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Future of arts & entertainment brings hope to Saudi youth
Published in The Saudi Gazette on 23 - 09 - 2016

Saudi Gazette
With recreational and cultural opportunities limited in the Kingdom, there has been a gap between the Saudi citizens' income level and the standard of wellbeing. This was fervently voiced by Deputy Crown Prince Muhammad Bin Salman, second deputy premier and minister of defense, in an interview with Alarabiya following the announcement of the Vision 2030 last April.
Entertainment outlets and cultural activities are crucial to change the standard of living of a Saudi citizen, the prince emphasized amid a wave of reforms to modernize the Kingdom.
Land suitable for cultural and entertainment projects will be provided and talented writers, authors, and directors will be supported, according to the National Transformation Plan, the first 5-year strategy outline to implement the Vision 2030.
The plan stated that cultural venues, such as libraries, arts and museums, "as well as entertainment possibilities to suit tastes" would be introduced. Such projects aim to contribute to the national economy and create job opportunities, the prince stated. The government aims to generate 1.2 million jobs from the tourism and national heritage sector as well as create five new tourist destinations, 241 museums, 155 archeological sites, and 17 craft centers by 2020.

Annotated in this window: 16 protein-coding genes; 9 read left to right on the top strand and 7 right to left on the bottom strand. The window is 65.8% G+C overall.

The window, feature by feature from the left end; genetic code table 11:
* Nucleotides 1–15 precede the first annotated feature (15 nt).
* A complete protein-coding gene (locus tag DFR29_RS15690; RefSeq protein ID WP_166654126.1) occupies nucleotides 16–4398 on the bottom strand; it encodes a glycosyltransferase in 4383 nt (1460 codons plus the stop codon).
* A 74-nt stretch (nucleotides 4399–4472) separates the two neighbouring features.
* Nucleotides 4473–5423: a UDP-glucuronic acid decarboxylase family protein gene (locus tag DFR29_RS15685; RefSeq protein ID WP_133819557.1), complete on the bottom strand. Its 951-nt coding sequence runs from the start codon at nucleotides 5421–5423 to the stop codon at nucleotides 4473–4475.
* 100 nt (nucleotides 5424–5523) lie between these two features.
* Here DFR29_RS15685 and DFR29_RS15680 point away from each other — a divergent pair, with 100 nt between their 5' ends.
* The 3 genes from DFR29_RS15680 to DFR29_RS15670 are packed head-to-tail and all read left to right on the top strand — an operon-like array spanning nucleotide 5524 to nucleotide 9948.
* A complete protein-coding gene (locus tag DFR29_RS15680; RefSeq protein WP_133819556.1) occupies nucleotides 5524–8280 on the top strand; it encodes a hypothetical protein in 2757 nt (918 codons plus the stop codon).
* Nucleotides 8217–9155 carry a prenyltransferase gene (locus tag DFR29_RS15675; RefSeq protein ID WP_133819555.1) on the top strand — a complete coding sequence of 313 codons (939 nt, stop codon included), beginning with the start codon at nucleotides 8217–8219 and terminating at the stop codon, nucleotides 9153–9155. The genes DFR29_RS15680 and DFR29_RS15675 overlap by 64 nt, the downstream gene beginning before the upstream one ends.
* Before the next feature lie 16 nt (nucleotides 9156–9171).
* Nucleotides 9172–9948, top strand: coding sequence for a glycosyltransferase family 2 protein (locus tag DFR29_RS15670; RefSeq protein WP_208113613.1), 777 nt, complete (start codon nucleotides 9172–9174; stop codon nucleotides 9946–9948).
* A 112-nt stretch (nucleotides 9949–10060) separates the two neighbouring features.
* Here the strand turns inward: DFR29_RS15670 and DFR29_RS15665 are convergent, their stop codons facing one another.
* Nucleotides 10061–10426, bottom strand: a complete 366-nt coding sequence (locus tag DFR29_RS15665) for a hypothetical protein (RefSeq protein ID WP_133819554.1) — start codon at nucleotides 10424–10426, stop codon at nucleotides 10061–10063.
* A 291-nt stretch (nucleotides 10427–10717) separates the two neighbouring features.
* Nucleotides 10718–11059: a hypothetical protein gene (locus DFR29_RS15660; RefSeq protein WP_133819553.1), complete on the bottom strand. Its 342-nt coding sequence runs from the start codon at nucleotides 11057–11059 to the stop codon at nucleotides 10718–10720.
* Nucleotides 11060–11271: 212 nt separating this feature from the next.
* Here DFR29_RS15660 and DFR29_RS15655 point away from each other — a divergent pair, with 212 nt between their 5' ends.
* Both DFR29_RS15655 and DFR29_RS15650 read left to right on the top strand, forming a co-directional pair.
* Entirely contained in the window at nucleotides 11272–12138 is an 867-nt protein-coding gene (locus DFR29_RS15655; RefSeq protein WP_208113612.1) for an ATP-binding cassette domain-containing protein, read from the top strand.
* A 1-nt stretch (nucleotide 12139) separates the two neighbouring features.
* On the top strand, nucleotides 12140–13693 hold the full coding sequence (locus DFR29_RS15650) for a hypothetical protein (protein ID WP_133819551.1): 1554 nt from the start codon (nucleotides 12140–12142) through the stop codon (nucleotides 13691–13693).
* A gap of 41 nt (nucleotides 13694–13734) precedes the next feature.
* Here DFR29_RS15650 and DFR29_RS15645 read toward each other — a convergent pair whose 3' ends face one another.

The Saudi Commission for Tourism and National Heritage also aims to increase the number of registered world heritage sites from four to ten. Festivals and local events around the country are expected to increase to 500 in the next five years. Domestic tourism spending is to increase from SR105 billion to SR174 billion and the number of tourists to 82 million.
The Cabinet approved the establishment of the General Authority for Entertainment in May in efforts to promote local tourism although the authority has not been publicly revealed yet.
"We still don't know much about the authority and what it will do in terms of promoting entertainment," says Abdulrahman Sandokji, an executive producer and filmmaker based in Madinah.
"However, I imagine there would be more galleries, museums, exhibitions, other types of exposure for local artists and Saudis in artistic fields. These artists are still not as exposed as we'd like them to be. We would like the authority to promote them more."
[caption id="attachment_86625" align="aligncenter" width="700"] An art gallery in Riyadh celebrating the Saudi National Day (Arabian Wings)[/caption]
"Opening up the realms of culture would enable the youth to make better use of their time as an outlet," he believes, as it would also serve as a new source of income. "Refined taste in culture and arts reflects on society's wellbeing. It also creates openness and curiosity to the outside world."
Sandokji says he witnessed a rapid development in filmmaking in the Kingdom. "Saudi youth are taking over the market with new companies and production houses which was rarely run by Saudis in the past."